Folks can derive much comfort from listening to audiobooks during these uncertain and stressful times of social distancing. Here, with suggested titles, are five reasons to plug into good audiobook right now.
To restore calm
Australian author Kate James’ even, soothing reading of her “Create Calm” does exactly that, gently and lovingly coaxing the listener toward love and acceptance for themselves and others. British author and Northwest transplant David Whyte’s insightful meditations on poetry and life are intoned with an easy, flowing resonance that is both stimulating and reassuring. I suggest his “Consolations: The Solace, Nourishment and Underlying Meaning of Everyday Words,” in which Whyte invites us to face and contemplate our fears of loss, loneliness and the unknown. Both voices are ideal to ease the unquiet mind, and perhaps to gently lower you into sleep.
To honor our heroes
Christie Watson’s “The Language of Kindness: A Nurse’s Story” brings a novelist’s observational skill to the memoir of an idealistic young Londoner’s entry into the profession of caregiving. The author herself eloquently relates vivid details gleaned over her two decades of work as a pediatric and mental-health nurse, revealing the beauty and mystery at the heart of her time-honored yet often overlooked profession. In “I Wasn’t Strong Like This When I Started Out: True Stories of Becoming a Nurse,” Lee Gutkind gathers the revealing and moving testaments of 20 nurses, conveyed with empathy and humor by narrator Tavia Gilbert. Here are the real feelings and impressions of those anonymous, irreplaceable lifesavers whose heroism looms so large in our current crisis, helping us all to better understand and appreciate why they do what they do, and at what cost.
To rise to the challenge
Bainbridge Island-based journalist Jon Mooallem’s inspiring story of grit and resilience, “This is Chance!: The Shaking of an All-American City, A Voice That Held it Together,” could not be better suited to our current moment. As narrator Ray Porter warns in his rich, plainspoken baritone “… there are moments when the world we take for granted instantaneously changes; when reality is abruptly upended and the unimaginable overwhelms real life,” we cannot help but agree. A seasoned reader of suspenseful fiction, Porter is the perfect choice to relate the dramatic, larger-than-life story of the 9.2 magnitude earthquake that leveled Anchorage in March 1964, and the everyday heroism of radio journalist Genie Chance, whose reassuring nonstop broadcasts helped draw her devastated community back together.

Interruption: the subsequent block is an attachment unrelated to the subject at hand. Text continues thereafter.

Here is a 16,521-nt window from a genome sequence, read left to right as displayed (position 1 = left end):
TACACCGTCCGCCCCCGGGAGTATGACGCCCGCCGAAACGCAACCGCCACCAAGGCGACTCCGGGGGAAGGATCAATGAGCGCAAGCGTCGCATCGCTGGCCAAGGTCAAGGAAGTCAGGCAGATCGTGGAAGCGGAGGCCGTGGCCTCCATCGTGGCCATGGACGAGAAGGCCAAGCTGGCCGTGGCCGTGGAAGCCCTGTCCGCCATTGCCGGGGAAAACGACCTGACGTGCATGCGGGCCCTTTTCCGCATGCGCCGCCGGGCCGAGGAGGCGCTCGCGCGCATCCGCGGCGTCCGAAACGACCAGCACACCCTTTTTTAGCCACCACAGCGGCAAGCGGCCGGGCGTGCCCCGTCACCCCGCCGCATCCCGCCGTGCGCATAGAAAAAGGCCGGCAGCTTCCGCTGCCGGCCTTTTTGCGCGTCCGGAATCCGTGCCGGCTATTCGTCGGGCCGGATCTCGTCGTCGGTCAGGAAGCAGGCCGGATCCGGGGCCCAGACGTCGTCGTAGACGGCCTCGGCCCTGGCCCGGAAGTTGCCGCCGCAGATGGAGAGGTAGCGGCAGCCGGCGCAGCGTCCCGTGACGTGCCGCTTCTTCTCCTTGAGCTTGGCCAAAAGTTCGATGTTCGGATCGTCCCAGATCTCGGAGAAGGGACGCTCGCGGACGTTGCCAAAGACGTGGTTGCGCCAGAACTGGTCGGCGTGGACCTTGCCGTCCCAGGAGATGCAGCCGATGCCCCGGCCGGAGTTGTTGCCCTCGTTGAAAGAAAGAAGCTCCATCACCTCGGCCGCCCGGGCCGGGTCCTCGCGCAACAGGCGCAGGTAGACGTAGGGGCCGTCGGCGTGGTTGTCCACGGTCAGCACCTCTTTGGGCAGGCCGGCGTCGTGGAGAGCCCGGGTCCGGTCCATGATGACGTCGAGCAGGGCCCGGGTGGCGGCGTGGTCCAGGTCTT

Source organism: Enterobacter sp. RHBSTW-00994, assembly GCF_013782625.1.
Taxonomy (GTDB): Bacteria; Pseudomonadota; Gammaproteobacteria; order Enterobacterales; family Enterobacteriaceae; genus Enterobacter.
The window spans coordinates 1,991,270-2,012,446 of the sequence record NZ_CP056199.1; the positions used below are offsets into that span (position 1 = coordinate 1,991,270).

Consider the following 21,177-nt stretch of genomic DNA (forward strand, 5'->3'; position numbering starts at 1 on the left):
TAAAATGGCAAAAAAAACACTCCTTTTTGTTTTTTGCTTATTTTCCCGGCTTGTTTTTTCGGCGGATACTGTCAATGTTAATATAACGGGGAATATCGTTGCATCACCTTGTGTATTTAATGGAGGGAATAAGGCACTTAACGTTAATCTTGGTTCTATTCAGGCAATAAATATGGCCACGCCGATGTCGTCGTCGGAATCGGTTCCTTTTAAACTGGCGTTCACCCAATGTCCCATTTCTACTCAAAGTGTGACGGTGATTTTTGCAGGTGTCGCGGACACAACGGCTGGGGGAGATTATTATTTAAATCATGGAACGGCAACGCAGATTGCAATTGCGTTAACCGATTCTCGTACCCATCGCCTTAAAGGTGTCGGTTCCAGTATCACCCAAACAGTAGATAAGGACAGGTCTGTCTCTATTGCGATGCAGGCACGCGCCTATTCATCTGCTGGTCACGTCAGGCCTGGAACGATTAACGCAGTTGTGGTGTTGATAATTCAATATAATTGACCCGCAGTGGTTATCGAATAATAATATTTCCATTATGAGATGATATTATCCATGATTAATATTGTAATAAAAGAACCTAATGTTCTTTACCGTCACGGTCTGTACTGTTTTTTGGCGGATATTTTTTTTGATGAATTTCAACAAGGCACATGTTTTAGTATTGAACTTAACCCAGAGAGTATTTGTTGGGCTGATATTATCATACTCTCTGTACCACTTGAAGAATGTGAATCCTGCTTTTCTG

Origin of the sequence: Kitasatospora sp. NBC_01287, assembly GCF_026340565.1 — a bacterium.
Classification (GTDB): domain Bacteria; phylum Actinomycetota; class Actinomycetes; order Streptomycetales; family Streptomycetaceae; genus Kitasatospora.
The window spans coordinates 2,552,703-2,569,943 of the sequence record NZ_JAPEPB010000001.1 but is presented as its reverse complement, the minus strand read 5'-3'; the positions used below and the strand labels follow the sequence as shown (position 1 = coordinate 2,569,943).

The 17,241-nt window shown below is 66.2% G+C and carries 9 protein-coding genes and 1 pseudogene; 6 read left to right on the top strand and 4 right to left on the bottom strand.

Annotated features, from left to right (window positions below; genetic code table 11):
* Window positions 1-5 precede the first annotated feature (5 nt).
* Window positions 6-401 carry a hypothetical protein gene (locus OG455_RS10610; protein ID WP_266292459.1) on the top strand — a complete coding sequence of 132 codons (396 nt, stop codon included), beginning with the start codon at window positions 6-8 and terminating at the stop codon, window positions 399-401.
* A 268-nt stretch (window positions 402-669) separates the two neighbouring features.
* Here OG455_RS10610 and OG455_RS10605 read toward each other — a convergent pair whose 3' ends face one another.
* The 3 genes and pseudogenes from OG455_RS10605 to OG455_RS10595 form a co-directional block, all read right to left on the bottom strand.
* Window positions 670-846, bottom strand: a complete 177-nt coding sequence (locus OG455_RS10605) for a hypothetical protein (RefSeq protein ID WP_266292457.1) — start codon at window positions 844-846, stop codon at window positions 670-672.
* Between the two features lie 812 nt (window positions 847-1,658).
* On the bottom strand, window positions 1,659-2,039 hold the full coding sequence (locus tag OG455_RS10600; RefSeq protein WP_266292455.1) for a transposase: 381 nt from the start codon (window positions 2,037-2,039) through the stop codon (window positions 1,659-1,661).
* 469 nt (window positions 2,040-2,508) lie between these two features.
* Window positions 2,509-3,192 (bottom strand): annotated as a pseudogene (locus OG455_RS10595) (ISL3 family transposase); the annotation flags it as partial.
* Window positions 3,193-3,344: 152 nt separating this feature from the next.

The awakened communal spirit of those Alaskans is echoed in experiences from a world away, in Mungi Ngomane’s thoughtful and compassionate “Everyday Ubuntu: Living Better Together, the African Way.” The granddaughter of Bishop Desmond Tutu, Ngomane lays out 14 lessons for building bridges and fostering reconciliation, wisdom hard won during South Africa’s journey out of apartheid, and convincingly narrated by Tutu’s daughter, Nontombi Naomi Tutu. Here is potent medicine to cure our country’s disharmony, rancor and despair, more corrosive than any virus. Ngomane calls on the better angels of our nature to help us find our way forward to a brighter future. We find similar guidance in the writings of the late Canadian indigenous author Richard Wagamese, whose final unfinished title “One Drum: Stories and Ceremonies for a Planet” features traditional Ojibwe teachings promoting humility, honesty and courage, persuasively brought to life by reader Christian Baskous. Wagamese’s earlier essay collection “One Story, One Song” is also beautifully narrated by Baskous with an easy, unforced grace that captures the author’s wisdom and wit, strengthened by pain and adversity into a stirring call to hope, healing and reconciliation.
To envision a future
Viral pandemic, global economic collapse, natural disasters, and a terrorist takedown of the power grid: Things have pretty well hit rock bottom at the start of Kimi Eisele’s novel “The Lightest Object in the Universe.” With seemingly nothing to lose, East Coaster Carson Waller decides to hit the road — hitchhiking, by bike, on foot — to reunite with his online crush, Beatrix, who is working to rebuild her community on the far side of the country. Unlike Cormac McCarthy’s bleak “The Road,” Eisele’s postapocalyptic road trip highlights humanity’s resilient capacity to transcend self and to work together in the face of seemingly overwhelming challenges. The tentative, world-weary optimism of Gabra Zackman’s narration lends credence to the book’s hopeful message, one no doubt reinforced by examples of grit and goodwill that we see around us each day as we weather this pandemic.
Audible.com has made hundreds of children’s audiobooks available for free during school closures. Many public libraries have also upped the limit on their digital offerings at this time, and some have offered ways for eligible patrons without a card to register online — check with your local system to see what’s available.
The opinions expressed in reader comments are those of the author only and do not reflect the opinions of The Seattle Times.